Lockwood then had her best chance to-date, being given the lead in Bank Holiday, directed by Carol Reed and produced by Black. This movie was a hit and launched Lockwood as a star. Even more popular, was her next movie, The Lady Vanishes, directed by Alfred Hitchcock, produced by Black and co-starring Michael Redgrave. Hitchcock was greatly impressed by Lockwood, telling the press:
She has an undoubted gift in expressing her beauty in terms of emotion, which is exceptionally well suited to the camera. Allied to this is the fact that she photographs more than normally easily, and has an extraordinary insight in getting the feel of her lines, to live within them, so to speak, as long as the duration of the picture lasts. It is not too much to expect that, in Margaret Lockwood, the British picture industry has a possibility of developing a star of hitherto un-anticipated possibilities.
She followed this with A Girl Must Live, a musical comedy about chorus girls for Black and Reed. It was one of a series of films made by Gaumont aimed at the US market.
Gaumont British had distribution agreements with 20th Century Fox in the US and they expressed an interest in borrowing Lockwood for some films. She travelled to Los Angeles and was put to work supporting Shirley Temple in Susannah of the Mounties (1939), set in Canada, opposite Randolph Scott. She was borrowed by Paramount for Rulers of the Sea (1939), with Will Fyffe and Fairbanks Jnr. Paramount indicated a desire to use Lockwood in more films but she decided to go home.
Lockwood returned to Britain in June 1939. She was meant to make film versions of Rob Roy and The Blue Lagoon but both projects were cancelled with the advent of war. Instead, she played the role of Jenny Sunley, the self-centred, frivolous wife of Michael Redgrave's character in The Stars Look Down for Carol Reed.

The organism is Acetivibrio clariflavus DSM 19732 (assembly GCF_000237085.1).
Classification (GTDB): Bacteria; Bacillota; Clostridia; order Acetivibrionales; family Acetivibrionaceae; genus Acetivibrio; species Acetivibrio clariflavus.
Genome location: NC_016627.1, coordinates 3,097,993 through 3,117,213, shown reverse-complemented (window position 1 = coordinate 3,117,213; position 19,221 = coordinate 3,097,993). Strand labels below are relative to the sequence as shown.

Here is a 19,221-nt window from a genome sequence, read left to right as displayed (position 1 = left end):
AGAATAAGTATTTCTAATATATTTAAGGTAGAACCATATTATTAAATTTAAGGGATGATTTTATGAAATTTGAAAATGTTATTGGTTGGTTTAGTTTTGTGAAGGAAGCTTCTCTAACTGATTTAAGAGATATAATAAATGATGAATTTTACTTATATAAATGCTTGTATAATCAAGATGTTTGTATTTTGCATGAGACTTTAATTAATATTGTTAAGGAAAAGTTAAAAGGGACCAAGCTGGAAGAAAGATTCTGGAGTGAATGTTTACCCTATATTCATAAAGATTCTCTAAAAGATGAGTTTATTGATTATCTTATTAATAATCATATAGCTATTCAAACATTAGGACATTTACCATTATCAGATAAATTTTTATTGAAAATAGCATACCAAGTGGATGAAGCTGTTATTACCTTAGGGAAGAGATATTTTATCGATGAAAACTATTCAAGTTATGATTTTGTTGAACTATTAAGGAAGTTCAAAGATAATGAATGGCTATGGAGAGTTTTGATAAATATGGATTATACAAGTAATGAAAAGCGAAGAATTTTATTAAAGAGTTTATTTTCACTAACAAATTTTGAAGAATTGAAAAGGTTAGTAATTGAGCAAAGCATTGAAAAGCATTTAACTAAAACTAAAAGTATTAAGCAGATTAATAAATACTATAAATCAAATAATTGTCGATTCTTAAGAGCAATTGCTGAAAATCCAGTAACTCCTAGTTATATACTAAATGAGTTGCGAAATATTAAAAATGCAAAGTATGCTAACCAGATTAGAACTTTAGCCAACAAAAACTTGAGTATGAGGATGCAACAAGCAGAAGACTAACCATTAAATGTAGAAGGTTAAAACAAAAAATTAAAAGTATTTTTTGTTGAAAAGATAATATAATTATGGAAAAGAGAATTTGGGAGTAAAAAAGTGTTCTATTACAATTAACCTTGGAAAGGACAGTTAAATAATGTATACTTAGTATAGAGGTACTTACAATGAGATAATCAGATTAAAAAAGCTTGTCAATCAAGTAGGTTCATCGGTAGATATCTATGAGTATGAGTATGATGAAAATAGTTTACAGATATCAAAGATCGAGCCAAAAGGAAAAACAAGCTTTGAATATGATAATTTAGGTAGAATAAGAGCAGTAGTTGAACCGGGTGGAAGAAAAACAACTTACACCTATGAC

She was meant to be reunited with Reed and Redgrave in Girl in the News (1940) but Redgrave dropped out and was replaced by Barry K. Barnes: Black produced and Sidney Gilliat wrote the script.
There was a three-in-a-row scenario with Reed, Night Train to Munich (1940), an attempt to repeat the success of The Lady Vanishes with the same screenwriters (Launder and Gilliat) and characters of Charters and Caldicott. Rex Harrison was the male star.
Quiet Wedding (1941) was a comedy directed by Anthony Asquith. Alibi (1942) was a thriller.
Lockwood was well established as a middle-tier name. What made her a front rank star was The Man in Grey (1943), the first of what would be known as the Gainsborough melodramas. Lockwood wanted to play the part of Clarissa but producer Edward Black cast her as the villainous Hesther. She was featured alongside Phyllis Calvert, James Mason and Stewart Granger for director Leslie Arliss. The film was a massive hit, one of the biggest in 1943 Britain, and made all four lead actors into top stars.
She appeared in two comedies for Black: Dear Octopus (1943) with Michael Wilding from a play by Dodie Smith, and Give Us the Moon (1944), with Vic Oliver directed by Val Guest. Much more popular than either of these was another melodrama with Arliss and Granger, Love Story (1944), where she played a terminally ill pianist.